Living in a town with a rapidly growing landfill has lead me to think more consciously of the environmental impact we all have. There was one particularly windy day when I was on my way shopping. I saw plastic bags clawing the wire fence that only briefly held them in their landfill prison. Other bags dangled from a nearby tree like Christmas ornaments. I hated that. I also hate seeing those plastic bags stuck in trees throughout any neighborhood in Fargo. It’s disgusting and makes our town look trashy. I decided I would take a picture of the mess and send it in to the newspaper (I have yet to do that). I got out of my van and noticed this large white wall. As I squinted, I noticed that this large white wall was a fence covered in plastic bags. They were so thick I thought the chain link fence was actually a white wall…

Did you know that grocery store baggers are trained to NOT ask, “paper or plastic?” but to say, “Is plastic okay?” They typically do this as they are putting your items inside a plastic bags. It is faster for them to bag the plastic and cheaper for the grocery store for them to use plastic. The paper bags cost 8 cents each and the plastic ones cost a fraction of a cent. I know this because I worked in a grocery store when we first moved to Fargo.

Being green is something that I feel is important for everyone, but is one of many areas that evangelical Christians run away from. I think the overall view of those who are green is that they are new age, liberal hippies who are so far from God they might as well be in hell right now and anything they do is probably a sin. NOT TRUE…

I’m thankful that our overseer lives a green life. He is not a Christian that would have a negative view of someone who is conscious of the environment. He is an example, though some might view it as old fashioned, I view it as being responsible with the earth that God gave us to care for. Here are ten things that we can do to be responsible citizens and good stewards of the earth God gave us. Unfortunately there are things that I categorize as being green that are expensive, but if more people start doing/buying it then the prices will go down. (Kind of like DVD players and digital cameras). I’m just making a few changes at a time, because it can be expensive.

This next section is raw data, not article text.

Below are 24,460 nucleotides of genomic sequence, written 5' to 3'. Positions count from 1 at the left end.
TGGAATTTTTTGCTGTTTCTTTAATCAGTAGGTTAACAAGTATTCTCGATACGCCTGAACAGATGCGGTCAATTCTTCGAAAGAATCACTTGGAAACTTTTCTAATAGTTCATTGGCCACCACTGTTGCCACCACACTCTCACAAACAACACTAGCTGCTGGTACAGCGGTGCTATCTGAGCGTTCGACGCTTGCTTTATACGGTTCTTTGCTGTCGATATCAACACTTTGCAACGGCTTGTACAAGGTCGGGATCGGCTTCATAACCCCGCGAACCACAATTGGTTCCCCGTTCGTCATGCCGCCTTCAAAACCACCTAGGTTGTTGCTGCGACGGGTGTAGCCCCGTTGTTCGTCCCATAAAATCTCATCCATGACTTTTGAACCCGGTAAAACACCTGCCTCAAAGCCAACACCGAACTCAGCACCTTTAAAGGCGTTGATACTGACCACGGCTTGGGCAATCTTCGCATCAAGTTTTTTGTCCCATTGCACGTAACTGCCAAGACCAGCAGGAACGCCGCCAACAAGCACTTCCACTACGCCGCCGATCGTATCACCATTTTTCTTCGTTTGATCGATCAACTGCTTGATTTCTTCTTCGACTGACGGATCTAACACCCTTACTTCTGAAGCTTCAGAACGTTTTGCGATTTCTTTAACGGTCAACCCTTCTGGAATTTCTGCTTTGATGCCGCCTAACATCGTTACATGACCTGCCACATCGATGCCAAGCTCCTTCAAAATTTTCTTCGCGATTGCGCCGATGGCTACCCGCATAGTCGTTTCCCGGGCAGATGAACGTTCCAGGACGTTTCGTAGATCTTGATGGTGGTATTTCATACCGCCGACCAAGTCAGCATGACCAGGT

These are not in any particular order.

1. When asked if plastic is okay, say No and request paper. Better yet, bring reusable canvas bags. Many stores also sell cardboard tote boxes. Most stores will take some amount of money off your bill for each bag you bring of your own. I also take reusable bags to other stores I shop in (even clothing stores. I don’t have to advertise for them, they aren’t paying me). When I forget, I save the colorful bags for this project and use the others in our bathroom trashcan.

2. Buy fair trade: The people who farm the crops are well taken care of and actually get a fair wage for their work. Things like coffee, chocolate and woven fabrics are things I have noticed for sell as a fair trade item. Sam’s Club even has inexpensive, whole bean fair trade coffee.

3. Buy locally: Buy produce and other products from your local farmers market. Ours is kind of small but there is a grocery store in town now that only sells local products. Sweet.

4. Buy organic: Some foods are more important than others to eat organically. I could write a whole separate post about this. Maybe I will.

5. Conserve electricity/water: Turn things off that you aren’t using. Take a shower instead of a bath. All the basic things we all probably know. Also, use solar power. I think this would be fun, but doubt well ever do it. A good dishwasher should use less water than washing by hand. Buy energy efficient models. They pay off and are getting cheaper by the year.

6. RECYCLE: I don’t just mean bottles and cans. Take your clothes to a thrift store. Maybe your town has a freebie site where one man’s junk is another man’s treasure. Buy items made from recycled materials. Like these floor mats.

or buy things in reusable containers and then reuse them. Save clothing to make quilts. Make paper from your paper (sawdust works too).

7. Use the public library: Or borrow someone else’s copy of a book. Ebay and Amazon are okay too, but you have to spend money…

8. Compost: This is also very educational. And FUN FUN FUN! I’m a geek. You don’t need a fancy container. We use a wire type thingie. My soon to be gardening tutor just puts everything in a pile in her backyard (I don’t like that method, but it looks like a big pile of dirt and not a big pile of trash). You can compost lots of stuff (coffee filters with old coffee grounds, lint from the dryer, paper towels, produce scraps, hair, leaves grass) Our friends don’t compost, but the wife uses their garden roughage to make great hand milled soaps.

9. Hybrid cars: My husband will never buy “one of those tin cans” but maybe it is an option for you.

10. Cloth diapers: I argued heavily against this one with my kids. BUT it is an environmentally responsible thing to do

We see in Genesis 1:26-27 that being able to live on the earth is a blessing given to us by the Lord he “lets” us live here. It is our responsibility to take care of it–the land, the animals and ourselves.

Then God said, “Let us make man in our image, in our likeness, and let them rule over the fish of the sea and the birds of the air, over the livestock, over all the earth, and over all the creatures that move along the ground.”

So God created man in his own image,
in the image of God he created him;
male and female he created them.

God blessed them and said to them, “Be fruitful and increase in number; fill the earth and subdue it. Rule over (be responsible for: The Message) the fish of the sea and the birds of the air and over every living creature that moves on the ground.”